13 April 2018

An exchange by the Shadow Trade Secretary on Question Time last night leaves a core strand of Labour’s Brexit policy in question.

I wrote previously about Shadow Foreign Secretary Emily Thornberry’s comments that the Labour Party would vote yes to the “meaningful vote” on the Brexit deal in October (?) even if – as she expected – the Government brought back a “blah blah blah divorce”. Shadow Brexit Secretary Keir Starmer insisted that Labour’s six tests were serious, but since then a tape has emerged of Shadow Trade Secretary Barry Gardiner speaking at a meeting in Brussels. Much attention focused on Gardiner’s dismissal of the Good Friday Agreement as a Shibboleth, but Gardiner also called Labour’s tests“bollocks”, rather endorsing Thornberry’s earlier remarks. Last night Gardiner appeared on Question Time and was quizzed about his words.

Here’s what Gardiner, who is generally quite impressive in his grasp of detail, said:

The government said it will negotiate a free trade agreement that delivers the exact same benefits as we have as members of the EU. I don’t believe they can. And that is, what I rather colourfully expressed, as beyond credibility.

Labour’s test is absolutely right. It’s to hold the government to account for their promise.
We set out our own policy on a new customs union with the EU and a transitional agreement, where we stay in the single market and the customs union to give us a seamless transition for businesses, to project jobs and growth in the country.

My point is a simple one: if you want all the benefits of the club, you stay in it. I campaigned to remain. I would have liked to remain, but we are leaving and we need to try and make it work. There may be other benefits to leaving, but the Tories should be honest with people. They are trying to convince the public that they can leave the club and have the exact same benefits – they can’t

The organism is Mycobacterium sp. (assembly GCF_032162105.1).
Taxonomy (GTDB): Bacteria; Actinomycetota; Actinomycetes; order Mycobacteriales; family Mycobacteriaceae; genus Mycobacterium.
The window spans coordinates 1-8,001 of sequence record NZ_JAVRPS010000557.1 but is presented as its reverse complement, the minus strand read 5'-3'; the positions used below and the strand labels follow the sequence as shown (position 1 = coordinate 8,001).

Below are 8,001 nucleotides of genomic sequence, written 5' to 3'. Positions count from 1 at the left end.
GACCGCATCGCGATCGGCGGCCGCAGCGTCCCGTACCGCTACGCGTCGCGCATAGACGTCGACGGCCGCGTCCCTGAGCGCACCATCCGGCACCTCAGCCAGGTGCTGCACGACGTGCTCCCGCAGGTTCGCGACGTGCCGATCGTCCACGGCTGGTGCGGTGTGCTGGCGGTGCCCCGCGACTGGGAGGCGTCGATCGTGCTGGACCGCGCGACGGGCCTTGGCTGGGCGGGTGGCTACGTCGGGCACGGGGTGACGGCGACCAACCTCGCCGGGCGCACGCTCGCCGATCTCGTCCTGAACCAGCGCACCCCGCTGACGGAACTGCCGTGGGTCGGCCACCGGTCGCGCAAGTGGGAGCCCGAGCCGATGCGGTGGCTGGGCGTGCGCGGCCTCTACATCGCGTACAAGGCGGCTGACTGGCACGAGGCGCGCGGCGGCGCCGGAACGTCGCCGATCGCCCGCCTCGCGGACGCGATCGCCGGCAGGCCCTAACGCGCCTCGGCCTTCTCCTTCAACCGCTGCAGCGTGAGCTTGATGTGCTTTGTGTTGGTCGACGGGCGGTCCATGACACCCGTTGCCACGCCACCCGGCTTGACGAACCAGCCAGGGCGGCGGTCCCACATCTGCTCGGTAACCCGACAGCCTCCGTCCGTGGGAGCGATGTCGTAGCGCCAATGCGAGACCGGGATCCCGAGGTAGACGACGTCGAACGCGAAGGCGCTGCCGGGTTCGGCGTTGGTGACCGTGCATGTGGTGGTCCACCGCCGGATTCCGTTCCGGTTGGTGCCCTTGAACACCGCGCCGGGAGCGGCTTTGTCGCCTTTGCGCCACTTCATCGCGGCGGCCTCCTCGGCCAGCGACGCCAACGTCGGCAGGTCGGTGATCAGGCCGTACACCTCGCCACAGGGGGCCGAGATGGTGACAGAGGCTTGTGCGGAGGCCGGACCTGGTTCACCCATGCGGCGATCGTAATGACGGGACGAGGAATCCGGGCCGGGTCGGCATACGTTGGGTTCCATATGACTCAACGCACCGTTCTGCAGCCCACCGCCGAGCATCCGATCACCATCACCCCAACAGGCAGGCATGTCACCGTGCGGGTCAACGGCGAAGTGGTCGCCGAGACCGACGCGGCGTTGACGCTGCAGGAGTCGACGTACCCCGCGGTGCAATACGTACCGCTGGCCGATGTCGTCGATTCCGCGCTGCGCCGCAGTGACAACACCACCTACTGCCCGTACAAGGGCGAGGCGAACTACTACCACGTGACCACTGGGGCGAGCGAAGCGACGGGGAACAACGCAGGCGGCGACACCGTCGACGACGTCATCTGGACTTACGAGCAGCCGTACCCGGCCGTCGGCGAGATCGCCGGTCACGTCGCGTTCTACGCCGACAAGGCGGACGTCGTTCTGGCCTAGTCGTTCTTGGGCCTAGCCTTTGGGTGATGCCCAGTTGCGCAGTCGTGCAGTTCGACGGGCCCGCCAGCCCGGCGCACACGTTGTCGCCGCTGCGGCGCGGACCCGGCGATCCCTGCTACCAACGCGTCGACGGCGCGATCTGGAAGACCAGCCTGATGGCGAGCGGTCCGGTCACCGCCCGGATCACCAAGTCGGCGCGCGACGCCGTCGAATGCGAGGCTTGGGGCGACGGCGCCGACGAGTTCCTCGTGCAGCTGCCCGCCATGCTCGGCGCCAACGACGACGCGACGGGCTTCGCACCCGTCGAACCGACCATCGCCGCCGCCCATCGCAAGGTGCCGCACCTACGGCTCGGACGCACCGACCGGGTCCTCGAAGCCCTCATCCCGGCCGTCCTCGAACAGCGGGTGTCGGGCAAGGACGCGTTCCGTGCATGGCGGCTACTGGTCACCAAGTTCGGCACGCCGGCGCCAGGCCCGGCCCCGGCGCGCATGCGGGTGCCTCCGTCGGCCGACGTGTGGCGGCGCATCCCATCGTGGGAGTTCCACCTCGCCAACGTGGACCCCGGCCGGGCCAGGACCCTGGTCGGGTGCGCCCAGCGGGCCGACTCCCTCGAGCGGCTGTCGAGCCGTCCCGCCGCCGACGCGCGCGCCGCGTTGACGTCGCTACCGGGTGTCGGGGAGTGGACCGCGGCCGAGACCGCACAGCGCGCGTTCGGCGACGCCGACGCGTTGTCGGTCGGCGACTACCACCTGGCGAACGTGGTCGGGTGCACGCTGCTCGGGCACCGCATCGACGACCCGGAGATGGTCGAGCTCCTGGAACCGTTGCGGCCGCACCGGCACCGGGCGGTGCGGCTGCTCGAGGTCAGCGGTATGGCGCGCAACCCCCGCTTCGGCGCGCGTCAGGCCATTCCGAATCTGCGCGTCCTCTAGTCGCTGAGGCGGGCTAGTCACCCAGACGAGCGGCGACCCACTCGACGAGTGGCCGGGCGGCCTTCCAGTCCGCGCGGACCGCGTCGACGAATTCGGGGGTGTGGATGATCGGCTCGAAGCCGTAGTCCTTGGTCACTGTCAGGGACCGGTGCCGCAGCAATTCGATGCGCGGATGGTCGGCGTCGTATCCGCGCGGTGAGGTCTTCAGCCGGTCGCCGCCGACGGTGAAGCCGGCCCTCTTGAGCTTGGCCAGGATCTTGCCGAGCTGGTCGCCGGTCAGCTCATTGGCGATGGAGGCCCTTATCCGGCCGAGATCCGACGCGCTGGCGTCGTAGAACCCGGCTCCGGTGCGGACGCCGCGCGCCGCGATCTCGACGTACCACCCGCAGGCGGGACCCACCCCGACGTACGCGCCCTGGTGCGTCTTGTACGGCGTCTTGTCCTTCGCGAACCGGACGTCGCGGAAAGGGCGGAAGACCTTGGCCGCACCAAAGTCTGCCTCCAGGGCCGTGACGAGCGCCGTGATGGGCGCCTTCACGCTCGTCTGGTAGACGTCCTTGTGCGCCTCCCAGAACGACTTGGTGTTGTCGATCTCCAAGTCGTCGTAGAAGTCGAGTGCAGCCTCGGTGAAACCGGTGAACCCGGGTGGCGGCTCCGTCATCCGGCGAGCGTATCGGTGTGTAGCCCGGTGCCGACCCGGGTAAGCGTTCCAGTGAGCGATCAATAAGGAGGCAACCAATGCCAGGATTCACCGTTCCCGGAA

When pressed by David Dimbleby about his description of the “exact same benefits test” as “bollocks”, he continued:

I was talking about the idea that you could have the exact same benefits, exactly the lady’s [in the audience’s] point. If you leave the club, the club’s not going to give you the exact same benefits. And that’s why our test is right – to say: look, you can’t have it

Dimbleby said: “So you’ll vote against any deal the Tories come up with?”

Gardiner replied:

Let them try and come up with one. They’ve had all this time and they still can’t come up with one. They had been so paralysed as a cabinet in trying to get an agreement between themselves that they haven’t managed to finish the original negotiations in time about the divorce settlement. We don’t know what that’s going to be. And goodness knows what they will come up with for the free trade agreement.

Gardiner is very clearly saying that he does not think it is possible to leave the club and have the “exact same benefits”. That is obviously correct, not least because to do so would breach a very clear EU red line (that no deal outside can be as good as a deal inside). Why then does Keir Starmer still insist that Labour’s tests are serious?

The only conclusion is that this is about politics not policy. It’s about creating artificial dividing lines with the Government, where Labour seek to suggest (especially ahead of local elections) that their Brexit would be softer, knowing that they won’t be tested on this because they’re in Opposition. If Brexit cannot deliver the “exact same benefits” then why include that requirement as one of your tests…it’s not – for want of a better word – meaningful. If leaving the EU will always mean the benefits won’t be exactly the same then either admit now that you cannot support leaving (in which case why vote for Article 50?) or drop a test that’s inherently bogus.

It’s also about politics in another way – Labour is still having its own internal negotiation over Brexit. Keir Starmer won a long battle to shift the policy on leaving the EU Customs Union to the new policy of seeking to form a (probably impossible) customs union over which the UK as a non-EU member gets a say. Maintaining the tests allow Keir and others in his position to hold open the option of ultimately voting against the Brexit deal at the end of the negotiation process. I think that’s unlikely for various reasons, including Barnier’s recent comments, but those political negotiations are ongoing within the Labour party.